Vision Quest Industries, Inc. v. Ortho Systems

Filing 14

ORDER Re Motion to Dismiss [Doc. No. 10 ]. Signed by Judge Cathy Ann Bencivengo on 9/20/2017. (jjg)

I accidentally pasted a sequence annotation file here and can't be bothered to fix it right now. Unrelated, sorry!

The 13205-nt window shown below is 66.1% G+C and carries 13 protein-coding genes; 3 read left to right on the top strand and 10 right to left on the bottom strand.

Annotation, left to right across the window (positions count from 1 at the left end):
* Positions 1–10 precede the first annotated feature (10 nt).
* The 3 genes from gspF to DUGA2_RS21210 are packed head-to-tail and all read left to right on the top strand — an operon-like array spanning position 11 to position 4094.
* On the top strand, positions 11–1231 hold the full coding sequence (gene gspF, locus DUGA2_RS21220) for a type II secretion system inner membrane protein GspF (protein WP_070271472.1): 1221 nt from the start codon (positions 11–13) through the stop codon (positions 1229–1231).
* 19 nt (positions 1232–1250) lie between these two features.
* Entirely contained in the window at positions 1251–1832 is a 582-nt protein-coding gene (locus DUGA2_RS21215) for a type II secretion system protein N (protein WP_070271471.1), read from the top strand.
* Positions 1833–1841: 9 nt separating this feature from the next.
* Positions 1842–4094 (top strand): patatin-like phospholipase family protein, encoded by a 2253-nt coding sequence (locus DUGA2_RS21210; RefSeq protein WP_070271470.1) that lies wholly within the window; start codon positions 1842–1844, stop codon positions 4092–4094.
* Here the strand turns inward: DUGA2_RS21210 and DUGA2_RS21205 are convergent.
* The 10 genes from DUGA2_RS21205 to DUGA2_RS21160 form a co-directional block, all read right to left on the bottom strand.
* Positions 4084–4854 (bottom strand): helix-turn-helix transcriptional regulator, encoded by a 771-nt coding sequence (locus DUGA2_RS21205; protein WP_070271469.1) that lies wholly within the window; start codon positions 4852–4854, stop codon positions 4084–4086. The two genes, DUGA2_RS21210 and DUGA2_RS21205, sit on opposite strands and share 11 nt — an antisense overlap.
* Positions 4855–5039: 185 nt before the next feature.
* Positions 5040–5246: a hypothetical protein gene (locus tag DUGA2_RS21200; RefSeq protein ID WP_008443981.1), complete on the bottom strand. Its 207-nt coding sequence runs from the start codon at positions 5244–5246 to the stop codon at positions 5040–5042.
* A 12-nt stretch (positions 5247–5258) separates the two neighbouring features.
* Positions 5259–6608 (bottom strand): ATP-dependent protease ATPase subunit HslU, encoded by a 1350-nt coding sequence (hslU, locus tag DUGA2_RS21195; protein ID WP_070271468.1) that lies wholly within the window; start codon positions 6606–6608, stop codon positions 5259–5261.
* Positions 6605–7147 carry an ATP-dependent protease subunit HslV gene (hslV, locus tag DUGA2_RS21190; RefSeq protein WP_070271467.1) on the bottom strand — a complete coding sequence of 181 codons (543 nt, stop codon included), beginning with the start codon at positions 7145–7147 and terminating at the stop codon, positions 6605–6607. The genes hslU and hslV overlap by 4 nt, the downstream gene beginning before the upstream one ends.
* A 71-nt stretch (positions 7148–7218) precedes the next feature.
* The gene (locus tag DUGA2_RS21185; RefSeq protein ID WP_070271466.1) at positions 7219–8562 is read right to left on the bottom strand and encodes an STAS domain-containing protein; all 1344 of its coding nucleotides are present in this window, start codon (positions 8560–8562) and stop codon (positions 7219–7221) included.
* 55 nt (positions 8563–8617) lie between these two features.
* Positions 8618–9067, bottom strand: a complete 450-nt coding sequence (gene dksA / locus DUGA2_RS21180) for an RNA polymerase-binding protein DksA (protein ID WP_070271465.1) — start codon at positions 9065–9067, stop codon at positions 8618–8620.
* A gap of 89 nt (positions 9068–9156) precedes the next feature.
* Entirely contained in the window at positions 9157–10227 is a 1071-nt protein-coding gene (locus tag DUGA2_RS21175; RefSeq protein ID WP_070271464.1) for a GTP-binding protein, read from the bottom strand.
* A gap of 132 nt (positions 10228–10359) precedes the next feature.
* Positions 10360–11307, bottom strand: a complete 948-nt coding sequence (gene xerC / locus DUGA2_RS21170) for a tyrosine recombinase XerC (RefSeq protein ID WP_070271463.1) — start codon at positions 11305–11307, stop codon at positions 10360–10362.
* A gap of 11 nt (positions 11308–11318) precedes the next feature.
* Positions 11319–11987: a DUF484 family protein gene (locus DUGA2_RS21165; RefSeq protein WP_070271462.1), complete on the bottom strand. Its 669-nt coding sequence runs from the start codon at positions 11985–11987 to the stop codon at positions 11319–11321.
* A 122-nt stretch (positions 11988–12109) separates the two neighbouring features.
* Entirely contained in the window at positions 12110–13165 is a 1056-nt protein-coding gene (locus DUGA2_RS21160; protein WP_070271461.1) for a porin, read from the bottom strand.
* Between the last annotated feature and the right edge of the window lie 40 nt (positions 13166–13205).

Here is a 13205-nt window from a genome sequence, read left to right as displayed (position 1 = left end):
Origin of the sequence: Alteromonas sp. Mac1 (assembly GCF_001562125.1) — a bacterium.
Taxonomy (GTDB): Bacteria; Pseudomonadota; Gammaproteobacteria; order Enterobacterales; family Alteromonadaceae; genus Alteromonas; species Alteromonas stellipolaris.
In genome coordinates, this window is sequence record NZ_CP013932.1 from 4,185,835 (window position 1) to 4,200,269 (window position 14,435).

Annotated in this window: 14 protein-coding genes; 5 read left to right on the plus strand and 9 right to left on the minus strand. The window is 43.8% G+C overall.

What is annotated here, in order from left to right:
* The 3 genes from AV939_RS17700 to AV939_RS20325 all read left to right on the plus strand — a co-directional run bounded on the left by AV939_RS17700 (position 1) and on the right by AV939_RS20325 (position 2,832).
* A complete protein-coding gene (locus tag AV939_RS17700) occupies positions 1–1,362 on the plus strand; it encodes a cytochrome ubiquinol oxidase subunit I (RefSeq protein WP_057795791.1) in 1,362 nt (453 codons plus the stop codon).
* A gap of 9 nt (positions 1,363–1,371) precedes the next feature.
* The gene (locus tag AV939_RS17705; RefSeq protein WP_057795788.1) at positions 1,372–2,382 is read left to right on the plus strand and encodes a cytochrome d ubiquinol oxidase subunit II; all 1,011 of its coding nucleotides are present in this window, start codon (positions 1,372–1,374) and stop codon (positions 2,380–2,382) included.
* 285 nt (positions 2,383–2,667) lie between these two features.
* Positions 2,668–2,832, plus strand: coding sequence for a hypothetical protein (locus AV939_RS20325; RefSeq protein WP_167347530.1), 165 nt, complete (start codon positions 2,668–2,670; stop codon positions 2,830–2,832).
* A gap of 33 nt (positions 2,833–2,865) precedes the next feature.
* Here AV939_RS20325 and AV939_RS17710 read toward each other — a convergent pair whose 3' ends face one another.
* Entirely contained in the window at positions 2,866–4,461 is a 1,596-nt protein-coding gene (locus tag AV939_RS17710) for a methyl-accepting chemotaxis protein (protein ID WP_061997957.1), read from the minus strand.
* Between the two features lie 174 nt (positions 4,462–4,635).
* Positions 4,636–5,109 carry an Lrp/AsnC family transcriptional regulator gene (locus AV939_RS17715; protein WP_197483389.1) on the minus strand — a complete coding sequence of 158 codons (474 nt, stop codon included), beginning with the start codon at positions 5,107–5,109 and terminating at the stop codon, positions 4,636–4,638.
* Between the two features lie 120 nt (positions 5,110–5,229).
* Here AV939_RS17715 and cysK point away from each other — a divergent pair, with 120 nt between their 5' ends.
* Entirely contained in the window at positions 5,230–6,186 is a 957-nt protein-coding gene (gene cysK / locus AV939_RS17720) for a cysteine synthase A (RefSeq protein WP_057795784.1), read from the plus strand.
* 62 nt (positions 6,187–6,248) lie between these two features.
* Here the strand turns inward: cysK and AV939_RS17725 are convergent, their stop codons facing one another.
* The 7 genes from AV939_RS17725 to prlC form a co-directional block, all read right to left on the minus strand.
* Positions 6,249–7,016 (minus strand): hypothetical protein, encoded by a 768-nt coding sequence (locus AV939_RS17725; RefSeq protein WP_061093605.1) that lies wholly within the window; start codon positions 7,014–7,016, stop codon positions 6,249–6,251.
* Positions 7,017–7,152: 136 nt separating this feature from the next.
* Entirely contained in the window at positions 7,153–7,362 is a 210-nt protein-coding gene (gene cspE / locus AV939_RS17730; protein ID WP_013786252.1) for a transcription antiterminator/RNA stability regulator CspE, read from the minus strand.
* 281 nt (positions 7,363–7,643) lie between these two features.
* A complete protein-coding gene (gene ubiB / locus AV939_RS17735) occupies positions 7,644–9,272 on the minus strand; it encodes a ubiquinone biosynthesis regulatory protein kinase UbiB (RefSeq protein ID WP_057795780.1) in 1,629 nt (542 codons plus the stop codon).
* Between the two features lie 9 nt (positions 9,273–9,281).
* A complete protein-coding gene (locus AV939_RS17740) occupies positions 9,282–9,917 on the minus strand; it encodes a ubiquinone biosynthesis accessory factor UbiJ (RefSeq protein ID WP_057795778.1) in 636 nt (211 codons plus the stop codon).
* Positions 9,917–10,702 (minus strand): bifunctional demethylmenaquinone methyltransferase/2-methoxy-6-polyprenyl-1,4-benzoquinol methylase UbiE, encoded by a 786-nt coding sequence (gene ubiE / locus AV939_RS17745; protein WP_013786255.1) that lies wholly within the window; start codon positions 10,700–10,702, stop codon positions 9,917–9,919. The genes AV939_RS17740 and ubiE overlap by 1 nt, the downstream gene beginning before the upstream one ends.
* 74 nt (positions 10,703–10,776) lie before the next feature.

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1 2 3 4 5 6 7 8 UNITED STATES DISTRICT COURT 9 SOUTHERN DISTRICT OF CALIFORNIA 10 11 12 VISION QUEST INDUSTRIES, INC. d/b/a OrthoCare, 15 16 ORDER RE MOTION TO DISMISS Plaintiff, 13 14 Case No.: 17-CV-1395-CAB-NLS v. [Doc. No. 10] ORTHO SYSTEMS d/b/a Ovation Medical, Defendant. 17 18 19 Defendant Ortho Systems d/b/a Ovation Medical (“OM”) has filed a motion to 20 dismiss the second through fourth claims in the complaint for failure to state a claim under 21 Federal Rule of Civil Procedure 12(b)(6). Plaintiff Vision Quest Industries (“VQ”) does 22 not oppose the motion with respect to claim 3 for federal unfair competition and false 23 designation of origin and claim 4 for dilution. Accordingly the motion is granted with 24 respect to claims 3 and 4 and those claims are dismissed without prejudice. VQ opposes 25 the motion with respect to claim 2 for trade dress infringement. The motion as been fully 26 briefed and the Court deems it suitable for submission without oral argument. For the 27 following reasons, the motion is denied with respect to claim 2. 28 1 17-CV-1395-CAB-NLS 1 I. 2 VQ is the owner of United States Patent No. D787,076 S (the “’D076 Patent”) for 3 an ornamental design entitled “Orthotic Device,” and sells a low profile knee brace related 4 to that patent called the OActive 2. [Doc. No. 1 at ¶¶ 8, 12.] The OActive 2 “has a 5 distinctive shape and design such that it is recognized in the orthotics industry by 6 prescribers and consumers of osteoarthritis braces.” [Id. at ¶ 9.] According to the 7 complaint, “[t]he shape and/or ornamental design of [VQ’s] OActive 2 product is 8 nonfunctional.” [Id. at ¶ 11.] The complaint also alleges that “the shape and/or ornamental 9 design of the OActive 2 product . . . is distinctive in that it has come to be associated with 10 Allegations in the FAC Vision Quest in the minds of consumers.” [Id. at ¶ 28.] 11 On June 15, 2017, OM began marketing and selling a product called “The Game 12 Changer, Premium Universal Osteoarthritic Knee Brace” (the “Game Changer”). [Id. at ¶ 13 13.] The Game Changer is a “low profile knee brace with a shape, design and look that is 14 virtually identical to [the OActive 2] and the embodied ornamental design covered by the 15 ‘D076 Patent.” [Id. at ¶ 13.] The complaint alleges that the “shape, design and look of 16 Defendant’s The Game Changer product is the same or similar to [VQ’s] OActive 2 17 product, and incorporates distinctive features of the OActive 2 product,” and that the 18 “Game Changer product has an overall appearance that is confusingly similar and 19 substantially the same as Vision Quest’s OActive 2 product.” [Id. at ¶¶ 16, 31.] 20 complaint also includes the following side-by-side comparison of the Game Changer to the 21 OActive 2: The 22 23 24 25 26 27 28 2 17-CV-1395-CAB-NLS 1 Game Changer1 OActive 2 2 3 4 5 6 7 8 9 10 11 Based on these allegations, the complaint asserts a claim for infringement of the 12 ‘D787 Patent that is not at issue in the instant motion. In addition, the complaint asserts 13 claims for trade dress infringement, federal unfair competition and false designation, and 14 dilution. As discussed above, VQ contests dismissal of the trade dress infringement claim 15 but does not oppose dismissal of the unfair competition and dilution claims. 16 II. 17 The familiar standards apply here. To survive a motion to dismiss under Rule 18 12(b)(6), “a complaint must contain sufficient factual matter, accepted as true, to ‘state a 19 claim to relief that is plausible on its face.’” Ashcroft v. Iqbal, 556 U.S. 662, 678 (2009) 20 (quoting Bell Atlantic Corp. v. Twombly, 550 U.S. 544, 570 (2007)). Thus, the Court 21 “accept[s] factual allegations in the complaint as true and construe[s] the pleadings in the 22 light most favorable to the nonmoving party.” Manzarek v. St. Paul Fire & Marine Ins. 23 Co., 519 F.3d 1025, 1031 (9th Cir. 2008). On the other hand, the Court is “not bound to 24 accept as true a legal conclusion couched as a factual allegation.” Iqbal, 556 U.S. at 678 25 (quoting Twombly, 550 U.S. at 555). Nor is the Court “required to accept as true allegations Legal Standards 26 27 1 28 The photo of the Game Changer did not have a black background in the complaint. The background appeared when the Court pasted the photo into this opinion. 3 17-CV-1395-CAB-NLS 1 that contradict exhibits attached to the Complaint or . . . allegations that are merely 2 conclusory, unwarranted deductions of fact, or unreasonable inferences.” Daniels-Hall v. 3 Nat’l Educ. Ass’n, 629 F.3d 992, 998 (9th Cir. 2010). “In sum, for a complaint to survive 4 a motion to dismiss, the non-conclusory factual content, and reasonable inferences from 5 that content, must be plausibly suggestive of a claim entitling the plaintiff to relief.” Moss 6 v. U.S. Secret Serv., 572 F.3d 962, 969 (9th Cir. 2009) (quotation marks omitted). 7 III. 8 “Trade dress refers to the overall appearance of the product design, rather than its 9 mechanics or a specific logo.” Glob. Mfg. Grp., LLC v. Gadget Universe.Com, 417 F. Supp. 10 2d 1161, 1164 (S.D. Cal. 2006) (citing Wal–Mart Stores, Inc. v. Samara Brothers, Inc., 11 529 U.S. 205, 209–10 (2000)). To state a claim for trade dress infringement under section 12 43(a) of the Lanham Act, a plaintiff must allege: “(1) that its claimed trade dress is 13 nonfunctional; (2) that its claimed trade dress serves a source-identifying role either 14 because it is inherently distinctive or has acquired secondary meaning; and (3) that the 15 defendant’s product or service creates a likelihood of consumer confusion.” Clicks 16 Billiards, Inc. v. Sixshooters, Inc., 251 F.3d 1252, 1258 (9th Cir. 2001) (citing Disc Golf 17 Ass'n, Inc. v. Champion Discs, Inc., 158 F.3d 1002, 1005 (9th Cir. 1998)). Discussion 18 Here, the complaint alleges that OActive 2’s design is nonfunctional and “distinctive 19 in that it has come to be associated with Vision Quest in the minds of consumers.” The 20 complaint also alleges that the Game Changer is confusingly similar to OActive 2, and 21 includes photographs comparing OActive 2 with the Game Changer. OM takes issue with 22 these allegations, but its motion reads more like a motion for summary judgment than a 23 motion to dismiss, arguing essentially that VQ cannot prove that the Game Changer 24 infringes VQ’s trade dress because OActive 2’s design is functional and has not acquired 25 secondary meaning. 26 appropriate for summary judgment or a jury. At this stage, although the complaint is 27 austere and somewhat conclusory, upon consideration of the allegations along with the 28 photographs, the Court is satisfied that it gives OM “fair notice of what the [trade dress OM may very well be correct, but these arguments are more 4 17-CV-1395-CAB-NLS 1 infringement] claim is and the grounds upon which it rests.” Twombly, 550 U.S. at 555 2 (internal ellipses and citation omitted); see generally Toyo Tire & Rubber Co. v. CIA Wheel 3 Grp., No. SACV150246DOCDFMX, 2016 WL 6138416, at *3 (C.D. Cal. May 6, 2016) 4 (“An image of the trade dress and of the allegedly infringing marks greatly assists courts 5 in clarifying what design or mark a plaintiff seeks to protect.”); Dynamic Fluid Control 6 (PTY) Ltd. v. Int'l Valve Mfg., LLC, 790 F. Supp. 2d 732, 737 (N.D. Ill. 2011) (noting that 7 although the allegations in the complaint were “somewhat conclusory,” they were 8 “sufficient to put Defendants on notice as to what [the plaintiff believes is protected]” when 9 viewed in connection with “attached photographs of products allegedly exhibiting its 10 protectable trade dress”). OM will be able to obtain more information about the specifics 11 of VQ’s trade dress infringement claim through discovery. 12 IV. 13 In light of the foregoing, it is hereby ORDERED that OM’s motion to dismiss is 14 GRANTED IN PART and DENIED IN PART. The motion is granted with respect to 15 claim 3 for unfair competition and false designation of origin and claim 4 for dilution. 16 Claims 3 and 4 are therefore DISMISSED WITHOUT PREJUDICE. The motion is 17 denied with respect to claim 2 for trade dress infringement. Conclusion 18 It is SO ORDERED. 19 Dated: September 20, 2017 20 21 22 23 24 25 26 27 28 5 17-CV-1395-CAB-NLS